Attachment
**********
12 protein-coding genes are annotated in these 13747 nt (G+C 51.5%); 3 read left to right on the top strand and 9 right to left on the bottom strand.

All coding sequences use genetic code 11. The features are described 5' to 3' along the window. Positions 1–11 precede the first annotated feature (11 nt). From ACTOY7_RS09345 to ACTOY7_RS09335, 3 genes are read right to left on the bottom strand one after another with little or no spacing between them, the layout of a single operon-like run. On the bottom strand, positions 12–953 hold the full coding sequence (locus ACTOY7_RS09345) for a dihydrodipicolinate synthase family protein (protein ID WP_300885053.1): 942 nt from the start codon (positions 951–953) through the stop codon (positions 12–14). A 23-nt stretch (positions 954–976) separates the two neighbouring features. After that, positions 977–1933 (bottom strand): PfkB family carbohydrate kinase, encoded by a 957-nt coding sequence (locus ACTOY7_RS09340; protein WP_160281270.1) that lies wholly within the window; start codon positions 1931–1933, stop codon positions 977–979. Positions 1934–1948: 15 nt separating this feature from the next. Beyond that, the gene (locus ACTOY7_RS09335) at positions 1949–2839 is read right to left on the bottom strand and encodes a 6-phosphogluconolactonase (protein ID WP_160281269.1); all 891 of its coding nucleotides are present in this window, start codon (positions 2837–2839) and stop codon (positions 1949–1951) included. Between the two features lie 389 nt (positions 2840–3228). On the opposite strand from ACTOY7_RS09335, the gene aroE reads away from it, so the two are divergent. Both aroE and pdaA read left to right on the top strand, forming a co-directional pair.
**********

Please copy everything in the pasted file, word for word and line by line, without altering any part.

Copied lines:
12 protein-coding genes are annotated in these 13747 nt (G+C 51.5%); 3 read left to right on the top strand and 9 right to left on the bottom strand.

All coding sequences use genetic code 11. The features are described 5' to 3' along the window. Positions 1–11 precede the first annotated feature (11 nt). From ACTOY7_RS09345 to ACTOY7_RS09335, 3 genes are read right to left on the bottom strand one after another with little or no spacing between them, the layout of a single operon-like run. On the bottom strand, positions 12–953 hold the full coding sequence (locus ACTOY7_RS09345) for a dihydrodipicolinate synthase family protein (protein ID WP_300885053.1): 942 nt from the start codon (positions 951–953) through the stop codon (positions 12–14). A 23-nt stretch (positions 954–976) separates the two neighbouring features. After that, positions 977–1933 (bottom strand): PfkB family carbohydrate kinase, encoded by a 957-nt coding sequence (locus ACTOY7_RS09340; protein WP_160281270.1) that lies wholly within the window; start codon positions 1931–1933, stop codon positions 977–979. Positions 1934–1948: 15 nt separating this feature from the next. Beyond that, the gene (locus ACTOY7_RS09335) at positions 1949–2839 is read right to left on the bottom strand and encodes a 6-phosphogluconolactonase (protein ID WP_160281269.1); all 891 of its coding nucleotides are present in this window, start codon (positions 2837–2839) and stop codon (positions 1949–1951) included. Between the two features lie 389 nt (positions 2840–3228). On the opposite strand from ACTOY7_RS09335, the gene aroE reads away from it, so the two are divergent. Both aroE and pdaA read left to right on the top strand, forming a co-directional pair.